The Arctic: Major Opportunities – Major Responsibilities

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Ladies and gentlemen,

Thank you for coming to this event at the Fram Museum today.

  • I look forward to discussing the major opportunities and major responsibilities in the Arctic with you.

Fridtjof Nansen’s vessel Fram is on display here in this building.

  • From 1893 to 1896 it was caught in pack ice as Nansen attempted to harness the east-west current of the Arctic Ocean to reach the geographical North Pole.
  • The expedition provided new knowledge about the ocean currents, ice properties, Northern lights and biosphere of the Arctic region.

Nansen’s methods are still valid.

  • The Norwegian research vessel Lance will be frozen in pack ice during the winter of 2015.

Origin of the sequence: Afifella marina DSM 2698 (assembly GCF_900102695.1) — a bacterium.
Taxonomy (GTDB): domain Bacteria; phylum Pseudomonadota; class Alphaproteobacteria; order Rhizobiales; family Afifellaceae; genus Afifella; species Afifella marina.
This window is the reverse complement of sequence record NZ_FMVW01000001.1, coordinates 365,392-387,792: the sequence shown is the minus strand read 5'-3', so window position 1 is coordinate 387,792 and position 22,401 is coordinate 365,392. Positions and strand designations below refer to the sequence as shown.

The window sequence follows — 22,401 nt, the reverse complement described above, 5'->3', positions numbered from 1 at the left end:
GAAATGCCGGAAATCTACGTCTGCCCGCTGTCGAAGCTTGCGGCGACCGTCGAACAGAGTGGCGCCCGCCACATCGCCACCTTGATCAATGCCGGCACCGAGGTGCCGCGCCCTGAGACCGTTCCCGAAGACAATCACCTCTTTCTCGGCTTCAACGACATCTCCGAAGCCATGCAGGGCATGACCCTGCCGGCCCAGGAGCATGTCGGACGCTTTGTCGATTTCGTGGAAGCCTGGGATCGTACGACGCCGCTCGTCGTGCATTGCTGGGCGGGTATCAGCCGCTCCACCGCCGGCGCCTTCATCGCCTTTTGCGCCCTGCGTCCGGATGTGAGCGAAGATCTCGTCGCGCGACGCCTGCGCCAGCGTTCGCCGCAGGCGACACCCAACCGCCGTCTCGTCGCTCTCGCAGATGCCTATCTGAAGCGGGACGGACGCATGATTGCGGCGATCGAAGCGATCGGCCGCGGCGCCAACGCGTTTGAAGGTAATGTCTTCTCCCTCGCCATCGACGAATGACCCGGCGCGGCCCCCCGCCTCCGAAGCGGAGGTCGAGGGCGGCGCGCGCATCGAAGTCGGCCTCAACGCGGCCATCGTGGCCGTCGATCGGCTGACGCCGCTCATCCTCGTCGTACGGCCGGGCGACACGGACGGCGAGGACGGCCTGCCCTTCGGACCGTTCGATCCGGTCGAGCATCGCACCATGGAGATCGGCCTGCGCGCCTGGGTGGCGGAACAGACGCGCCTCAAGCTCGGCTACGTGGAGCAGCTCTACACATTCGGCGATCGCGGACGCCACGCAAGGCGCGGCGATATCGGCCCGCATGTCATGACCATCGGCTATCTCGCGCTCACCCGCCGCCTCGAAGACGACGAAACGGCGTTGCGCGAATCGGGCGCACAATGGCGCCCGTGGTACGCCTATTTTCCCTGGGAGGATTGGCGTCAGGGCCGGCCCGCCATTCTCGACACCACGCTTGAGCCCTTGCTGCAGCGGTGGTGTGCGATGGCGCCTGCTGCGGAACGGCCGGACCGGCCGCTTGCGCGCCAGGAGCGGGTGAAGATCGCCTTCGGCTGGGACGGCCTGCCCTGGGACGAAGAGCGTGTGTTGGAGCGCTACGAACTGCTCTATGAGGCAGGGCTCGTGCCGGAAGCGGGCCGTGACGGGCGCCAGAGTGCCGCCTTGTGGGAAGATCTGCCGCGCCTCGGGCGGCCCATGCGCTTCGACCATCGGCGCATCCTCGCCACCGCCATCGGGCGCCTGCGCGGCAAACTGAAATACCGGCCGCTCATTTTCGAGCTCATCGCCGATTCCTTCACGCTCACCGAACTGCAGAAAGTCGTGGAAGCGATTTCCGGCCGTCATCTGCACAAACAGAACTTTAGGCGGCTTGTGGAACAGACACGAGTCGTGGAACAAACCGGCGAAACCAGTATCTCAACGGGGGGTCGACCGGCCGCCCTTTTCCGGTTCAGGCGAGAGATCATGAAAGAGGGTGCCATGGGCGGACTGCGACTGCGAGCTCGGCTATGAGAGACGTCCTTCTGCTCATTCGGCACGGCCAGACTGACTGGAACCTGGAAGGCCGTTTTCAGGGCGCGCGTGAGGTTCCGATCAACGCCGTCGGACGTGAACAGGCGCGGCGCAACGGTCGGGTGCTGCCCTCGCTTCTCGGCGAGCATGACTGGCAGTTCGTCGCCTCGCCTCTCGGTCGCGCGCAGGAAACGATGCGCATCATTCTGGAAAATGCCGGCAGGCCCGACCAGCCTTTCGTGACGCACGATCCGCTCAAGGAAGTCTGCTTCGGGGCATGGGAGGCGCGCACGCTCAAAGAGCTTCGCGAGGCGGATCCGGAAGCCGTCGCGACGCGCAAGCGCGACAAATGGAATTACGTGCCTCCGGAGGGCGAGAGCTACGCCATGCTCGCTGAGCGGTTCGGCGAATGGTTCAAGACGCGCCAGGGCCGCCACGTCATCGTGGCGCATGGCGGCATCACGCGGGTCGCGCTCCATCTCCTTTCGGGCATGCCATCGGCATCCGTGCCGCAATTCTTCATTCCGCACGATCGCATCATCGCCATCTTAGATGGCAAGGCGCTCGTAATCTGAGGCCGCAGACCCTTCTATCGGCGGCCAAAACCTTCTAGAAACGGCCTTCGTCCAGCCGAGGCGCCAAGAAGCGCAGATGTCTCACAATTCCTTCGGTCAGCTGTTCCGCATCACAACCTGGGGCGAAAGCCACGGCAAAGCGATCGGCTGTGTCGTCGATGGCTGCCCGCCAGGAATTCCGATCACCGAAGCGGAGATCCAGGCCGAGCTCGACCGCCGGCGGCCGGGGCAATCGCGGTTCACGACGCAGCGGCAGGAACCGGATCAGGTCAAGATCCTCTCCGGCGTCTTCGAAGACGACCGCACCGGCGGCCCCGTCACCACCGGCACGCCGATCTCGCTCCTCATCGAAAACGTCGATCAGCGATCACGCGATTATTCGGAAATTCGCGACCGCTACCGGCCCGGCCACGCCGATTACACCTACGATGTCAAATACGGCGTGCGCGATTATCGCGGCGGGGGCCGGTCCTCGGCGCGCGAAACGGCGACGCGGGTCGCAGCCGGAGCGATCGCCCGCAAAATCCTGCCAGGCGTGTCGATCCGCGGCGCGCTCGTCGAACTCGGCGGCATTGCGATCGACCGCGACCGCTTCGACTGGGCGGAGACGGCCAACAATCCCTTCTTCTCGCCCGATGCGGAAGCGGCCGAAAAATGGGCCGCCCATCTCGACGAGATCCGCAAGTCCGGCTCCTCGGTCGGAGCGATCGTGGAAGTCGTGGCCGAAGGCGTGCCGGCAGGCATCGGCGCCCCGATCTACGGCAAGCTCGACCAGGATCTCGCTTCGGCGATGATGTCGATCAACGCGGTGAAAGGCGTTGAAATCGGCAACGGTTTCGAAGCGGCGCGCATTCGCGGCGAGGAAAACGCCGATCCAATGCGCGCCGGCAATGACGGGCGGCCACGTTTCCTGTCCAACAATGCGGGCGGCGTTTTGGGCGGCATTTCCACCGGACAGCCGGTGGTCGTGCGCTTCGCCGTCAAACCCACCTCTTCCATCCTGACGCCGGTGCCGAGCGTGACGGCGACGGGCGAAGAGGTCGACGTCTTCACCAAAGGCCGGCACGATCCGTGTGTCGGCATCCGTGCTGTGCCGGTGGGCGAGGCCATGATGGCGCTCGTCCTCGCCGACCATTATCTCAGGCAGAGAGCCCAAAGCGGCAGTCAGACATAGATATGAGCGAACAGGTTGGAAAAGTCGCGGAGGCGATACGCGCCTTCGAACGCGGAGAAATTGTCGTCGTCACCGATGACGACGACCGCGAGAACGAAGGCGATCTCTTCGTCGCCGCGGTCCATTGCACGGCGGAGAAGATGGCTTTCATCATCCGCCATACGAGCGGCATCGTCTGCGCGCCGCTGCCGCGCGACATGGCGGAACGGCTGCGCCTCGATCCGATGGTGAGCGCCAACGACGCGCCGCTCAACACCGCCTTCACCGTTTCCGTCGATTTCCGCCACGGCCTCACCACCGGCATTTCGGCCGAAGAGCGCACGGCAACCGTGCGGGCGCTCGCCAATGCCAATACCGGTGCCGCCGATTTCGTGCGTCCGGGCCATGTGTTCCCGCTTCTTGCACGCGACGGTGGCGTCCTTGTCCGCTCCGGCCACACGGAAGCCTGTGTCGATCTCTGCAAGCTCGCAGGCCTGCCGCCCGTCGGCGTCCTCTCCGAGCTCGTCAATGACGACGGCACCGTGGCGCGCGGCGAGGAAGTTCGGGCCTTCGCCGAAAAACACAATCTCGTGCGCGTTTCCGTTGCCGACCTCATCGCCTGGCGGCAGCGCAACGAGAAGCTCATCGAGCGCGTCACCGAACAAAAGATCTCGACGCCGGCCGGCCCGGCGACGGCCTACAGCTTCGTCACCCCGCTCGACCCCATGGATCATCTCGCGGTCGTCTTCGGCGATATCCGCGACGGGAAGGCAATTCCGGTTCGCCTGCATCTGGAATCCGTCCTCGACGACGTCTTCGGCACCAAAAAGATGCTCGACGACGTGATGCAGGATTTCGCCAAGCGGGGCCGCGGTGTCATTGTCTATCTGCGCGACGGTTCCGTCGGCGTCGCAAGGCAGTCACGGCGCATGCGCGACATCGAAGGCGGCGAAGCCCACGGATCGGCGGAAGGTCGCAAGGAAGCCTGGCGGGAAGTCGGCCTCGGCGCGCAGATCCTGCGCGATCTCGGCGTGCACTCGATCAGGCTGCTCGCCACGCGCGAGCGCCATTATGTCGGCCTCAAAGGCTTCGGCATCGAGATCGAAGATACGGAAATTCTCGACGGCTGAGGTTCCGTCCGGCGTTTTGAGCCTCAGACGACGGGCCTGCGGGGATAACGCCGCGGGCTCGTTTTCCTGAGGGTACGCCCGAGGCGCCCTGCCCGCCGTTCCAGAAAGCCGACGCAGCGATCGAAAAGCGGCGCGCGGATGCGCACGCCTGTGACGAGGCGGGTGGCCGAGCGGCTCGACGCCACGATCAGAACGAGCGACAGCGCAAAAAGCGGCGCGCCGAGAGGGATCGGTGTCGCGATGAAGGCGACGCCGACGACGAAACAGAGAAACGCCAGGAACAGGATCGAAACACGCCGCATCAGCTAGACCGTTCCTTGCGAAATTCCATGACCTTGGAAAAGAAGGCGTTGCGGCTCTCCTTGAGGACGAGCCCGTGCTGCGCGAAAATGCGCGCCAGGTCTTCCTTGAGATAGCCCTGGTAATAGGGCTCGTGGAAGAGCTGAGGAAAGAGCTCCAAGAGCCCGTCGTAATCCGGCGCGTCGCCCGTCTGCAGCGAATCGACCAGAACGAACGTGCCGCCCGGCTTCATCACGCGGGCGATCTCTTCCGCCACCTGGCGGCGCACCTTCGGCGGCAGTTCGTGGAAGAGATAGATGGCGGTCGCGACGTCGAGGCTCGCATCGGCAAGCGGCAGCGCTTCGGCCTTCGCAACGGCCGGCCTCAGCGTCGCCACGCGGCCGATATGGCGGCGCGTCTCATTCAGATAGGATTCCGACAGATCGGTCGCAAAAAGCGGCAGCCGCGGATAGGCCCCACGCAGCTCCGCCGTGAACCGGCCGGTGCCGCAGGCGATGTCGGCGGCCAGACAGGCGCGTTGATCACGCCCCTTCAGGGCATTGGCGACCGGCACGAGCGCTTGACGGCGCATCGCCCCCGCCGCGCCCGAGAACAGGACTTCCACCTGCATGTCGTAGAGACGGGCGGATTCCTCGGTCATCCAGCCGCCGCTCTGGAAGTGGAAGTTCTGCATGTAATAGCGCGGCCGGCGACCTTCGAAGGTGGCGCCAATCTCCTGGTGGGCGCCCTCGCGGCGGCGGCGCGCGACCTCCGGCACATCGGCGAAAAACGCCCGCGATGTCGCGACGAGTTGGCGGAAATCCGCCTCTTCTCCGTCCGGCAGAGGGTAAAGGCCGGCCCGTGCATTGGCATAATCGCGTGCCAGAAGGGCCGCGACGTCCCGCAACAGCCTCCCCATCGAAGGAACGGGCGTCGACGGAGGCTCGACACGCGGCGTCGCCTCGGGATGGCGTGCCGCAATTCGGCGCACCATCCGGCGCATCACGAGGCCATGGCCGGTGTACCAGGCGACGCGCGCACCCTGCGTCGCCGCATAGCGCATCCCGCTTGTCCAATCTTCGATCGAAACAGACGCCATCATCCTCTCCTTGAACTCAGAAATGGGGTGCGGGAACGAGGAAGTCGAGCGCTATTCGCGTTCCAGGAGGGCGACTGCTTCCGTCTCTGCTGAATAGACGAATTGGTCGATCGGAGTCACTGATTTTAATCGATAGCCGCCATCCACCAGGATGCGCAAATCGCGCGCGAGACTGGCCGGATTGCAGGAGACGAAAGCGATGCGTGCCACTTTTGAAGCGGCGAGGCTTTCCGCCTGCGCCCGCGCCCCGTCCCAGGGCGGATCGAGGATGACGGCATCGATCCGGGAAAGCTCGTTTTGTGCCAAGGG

• This expedition is being funded by the Norwegian Government, with international participation.

In the Gjøa building you will find information about today’s High North activities.

  • The exhibitions clearly show that Arctic knowledge is developed through international cooperation.

I am pleased to share the main elements of the Government’s High North efforts with you here today.

  • 10% of Norway’s population lives north of the Arctic Circle.
  • One-third of our land area, and
  • 80% of our sea areas are north of the Arctic Circle.
  • For many people in Norway, life in the Arctic is everyday life.

There are huge differences within the area we call the Arctic.

  • On the subarctic east coast of Canada, far south of the Arctic Circle, icebergs are passing by.
  • Most of the Norwegian Barents Sea, far north of the Arctic Circle, is ice free all year.
  • But still, the environment is harsh; it is cold, and it is dark during the winter months.
  • I believe our experience of the Arctic in Norway is relevant for other countries and other parts of the Arctic.

Today there is great interest from non-Arctic actors, both in Europe and in Asia, that would like to take part in the development of the Arctic region.